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    Was my post not in the right direction?
    Paul

  6. #6
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    no

    no offense, but it was of no direction for me...I already indicated that was a very simple result to achieve...the guidance I was looking for was how to obtain the "adjusted risk value":

    Obtain an "adjusted risk value" by taking the highest risk for each account and multiplying it by 100%, then selecting the next highest risk amount for the same account and multiplying it times 90%, then next highest times 80%, and next highest times 70%, and then no more adjustments...any remaining risks would all calculate times 100%. Note that some accounts can have anywhere from one to fourteen records (and this could increase as positions are added in the database).

    1111 1.94% * 100% = 1.94%
    1111 1.94% * 90% = 1.746%
    1111 0.97% * 80% = .776%
    1111 0.97% * 70% = .679%
    1111 0.49% * 100% = .49%
    1111 0.49% * 100% = .49%

    So for this account 1111 while my risk above was 6.8%, my adjusted risk is 6.121%.

  7. #7
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    No offense taken. No offense meant to you, but it sounds like you're replying as if I was George. I gave you an outline of how to get what you wanted in post 2. I'll be surprised if you solve it any other way.
    Paul

  8. #8
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    I think you'll need a second table to apply a "rank" which you can then line up with a risk modifier. You could also do this within a report by using grouping levels and using a running sum.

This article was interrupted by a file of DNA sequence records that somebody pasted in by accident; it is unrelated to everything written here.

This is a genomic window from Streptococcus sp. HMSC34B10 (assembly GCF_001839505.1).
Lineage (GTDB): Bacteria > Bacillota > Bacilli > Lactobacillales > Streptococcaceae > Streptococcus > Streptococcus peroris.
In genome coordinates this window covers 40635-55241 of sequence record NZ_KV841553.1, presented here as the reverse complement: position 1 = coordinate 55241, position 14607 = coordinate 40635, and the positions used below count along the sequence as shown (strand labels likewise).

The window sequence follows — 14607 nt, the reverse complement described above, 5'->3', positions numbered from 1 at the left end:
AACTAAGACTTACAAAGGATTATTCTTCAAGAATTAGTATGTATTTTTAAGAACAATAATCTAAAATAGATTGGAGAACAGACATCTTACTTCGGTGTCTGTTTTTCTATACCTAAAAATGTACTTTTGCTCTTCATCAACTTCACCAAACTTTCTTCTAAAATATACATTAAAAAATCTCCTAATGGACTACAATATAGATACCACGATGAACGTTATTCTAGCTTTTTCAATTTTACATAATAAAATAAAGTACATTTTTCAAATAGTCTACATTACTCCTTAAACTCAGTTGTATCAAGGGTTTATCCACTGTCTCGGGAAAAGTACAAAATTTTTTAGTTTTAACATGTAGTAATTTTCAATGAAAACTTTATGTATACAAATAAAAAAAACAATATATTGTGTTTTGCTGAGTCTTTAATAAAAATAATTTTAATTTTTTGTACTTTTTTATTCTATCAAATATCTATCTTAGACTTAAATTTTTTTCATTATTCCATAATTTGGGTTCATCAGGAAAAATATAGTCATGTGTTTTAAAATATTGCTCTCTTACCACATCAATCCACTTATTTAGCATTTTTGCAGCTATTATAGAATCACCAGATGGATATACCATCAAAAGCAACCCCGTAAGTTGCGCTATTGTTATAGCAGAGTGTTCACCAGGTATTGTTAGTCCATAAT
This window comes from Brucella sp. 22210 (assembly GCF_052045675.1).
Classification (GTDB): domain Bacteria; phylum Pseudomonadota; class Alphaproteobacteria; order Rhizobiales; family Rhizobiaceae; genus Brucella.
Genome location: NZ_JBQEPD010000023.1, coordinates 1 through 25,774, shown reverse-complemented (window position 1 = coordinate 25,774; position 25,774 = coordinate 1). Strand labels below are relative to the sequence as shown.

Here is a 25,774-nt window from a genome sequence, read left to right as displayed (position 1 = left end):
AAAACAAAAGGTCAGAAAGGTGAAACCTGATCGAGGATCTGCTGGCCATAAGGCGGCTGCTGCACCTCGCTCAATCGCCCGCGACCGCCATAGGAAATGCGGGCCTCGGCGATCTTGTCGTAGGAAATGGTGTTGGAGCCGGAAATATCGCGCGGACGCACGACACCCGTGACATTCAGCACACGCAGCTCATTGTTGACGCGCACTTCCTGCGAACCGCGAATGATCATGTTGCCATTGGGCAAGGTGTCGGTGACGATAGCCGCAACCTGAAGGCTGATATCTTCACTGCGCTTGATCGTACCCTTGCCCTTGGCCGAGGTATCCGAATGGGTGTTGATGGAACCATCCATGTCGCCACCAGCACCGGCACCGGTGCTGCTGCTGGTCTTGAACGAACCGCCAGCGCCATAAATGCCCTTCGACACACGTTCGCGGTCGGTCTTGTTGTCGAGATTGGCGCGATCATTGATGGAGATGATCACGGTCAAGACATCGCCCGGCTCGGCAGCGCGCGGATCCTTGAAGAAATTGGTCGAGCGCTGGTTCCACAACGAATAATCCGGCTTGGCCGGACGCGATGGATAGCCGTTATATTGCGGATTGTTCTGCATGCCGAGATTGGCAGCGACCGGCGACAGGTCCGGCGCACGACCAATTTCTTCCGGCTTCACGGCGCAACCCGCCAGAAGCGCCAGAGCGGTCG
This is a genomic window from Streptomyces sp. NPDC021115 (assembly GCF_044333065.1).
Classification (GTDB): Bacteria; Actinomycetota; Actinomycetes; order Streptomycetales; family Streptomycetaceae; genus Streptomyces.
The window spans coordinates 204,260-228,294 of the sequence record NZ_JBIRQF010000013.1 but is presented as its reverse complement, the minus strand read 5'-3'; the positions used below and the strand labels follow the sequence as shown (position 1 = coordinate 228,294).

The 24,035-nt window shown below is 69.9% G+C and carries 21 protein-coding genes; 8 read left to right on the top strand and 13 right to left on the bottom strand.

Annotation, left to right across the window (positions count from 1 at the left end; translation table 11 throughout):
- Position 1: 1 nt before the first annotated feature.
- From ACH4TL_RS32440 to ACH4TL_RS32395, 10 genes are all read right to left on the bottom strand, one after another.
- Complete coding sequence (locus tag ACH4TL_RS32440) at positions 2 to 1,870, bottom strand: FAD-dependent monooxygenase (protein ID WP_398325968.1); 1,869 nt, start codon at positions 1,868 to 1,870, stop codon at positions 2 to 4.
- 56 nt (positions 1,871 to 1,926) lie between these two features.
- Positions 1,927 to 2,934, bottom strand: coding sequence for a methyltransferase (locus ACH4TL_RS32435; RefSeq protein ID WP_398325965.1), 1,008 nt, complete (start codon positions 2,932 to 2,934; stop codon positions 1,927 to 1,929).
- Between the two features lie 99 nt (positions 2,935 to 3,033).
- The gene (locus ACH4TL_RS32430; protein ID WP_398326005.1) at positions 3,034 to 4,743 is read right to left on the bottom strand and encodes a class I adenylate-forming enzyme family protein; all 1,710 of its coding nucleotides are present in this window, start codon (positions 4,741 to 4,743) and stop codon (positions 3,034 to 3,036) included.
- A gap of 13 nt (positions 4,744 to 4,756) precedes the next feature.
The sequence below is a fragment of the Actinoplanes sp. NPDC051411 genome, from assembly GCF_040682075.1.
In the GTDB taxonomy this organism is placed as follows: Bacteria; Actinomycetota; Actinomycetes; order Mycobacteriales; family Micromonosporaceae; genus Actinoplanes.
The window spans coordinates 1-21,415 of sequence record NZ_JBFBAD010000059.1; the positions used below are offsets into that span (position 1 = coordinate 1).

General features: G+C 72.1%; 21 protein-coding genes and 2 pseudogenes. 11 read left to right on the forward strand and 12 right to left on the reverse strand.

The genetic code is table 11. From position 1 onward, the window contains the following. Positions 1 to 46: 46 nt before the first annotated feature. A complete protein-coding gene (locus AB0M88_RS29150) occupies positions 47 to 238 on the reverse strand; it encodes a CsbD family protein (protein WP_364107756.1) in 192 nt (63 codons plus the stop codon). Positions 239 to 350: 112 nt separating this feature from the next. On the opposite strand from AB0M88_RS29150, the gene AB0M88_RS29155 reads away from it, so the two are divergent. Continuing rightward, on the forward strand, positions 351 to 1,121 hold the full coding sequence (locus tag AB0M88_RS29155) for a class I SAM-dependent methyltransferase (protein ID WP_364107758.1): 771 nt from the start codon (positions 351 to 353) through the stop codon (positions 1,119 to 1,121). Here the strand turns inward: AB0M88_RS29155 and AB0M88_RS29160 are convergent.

However you do it, the idea is to create an artificial rank for each grouping of records, so you would end up with:

    AccountNumber PercentEquityRisk Rank
    1111 1.94% 1
    1111 1.94% 2
    1111 0.97% 3
    1111 0.97% 4
    1111 0.49% 5


    Then create another table that gives you your weighted modifier:

    RiskMod
    =========
    rank modifier
    1 100
    2 90
    3 80
    4 70

    This allows you to arbitrarily define how and what modifiers are applied to which risk according to ordinal position by using a query like this:

    SELECT AcctNo, EquityRisk, nz(rm.modifier, 1) * rat.EquityRisk AS AdjuRisk
    FROM yourRankedAcctTable rat LEFT JOIN RiskMod rm ON rat.Rank = rm.rank

    You can accomplish this a variety of ways, but it all boils down to you need to give access some concrete way to identify those first four records, then provide a way to know what risk is to be applied to each of those records.

    You could do it with static SQL too, but I generally advocate flexibility over ease.
    oh yeah... documentation... I have heard of that.

    *** What Do You Want In The MS Access Forum? ***

  9. #9
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    Point two was indeed answered by Paul, I merely covered the remaining points.

    You can achieve what you want using pure SQL, but it would involve
    Quote Originally Posted by csf01
    Note that some accounts can have anywhere from one to fourteen records
    fourteen JOINs.
    George
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  10. #10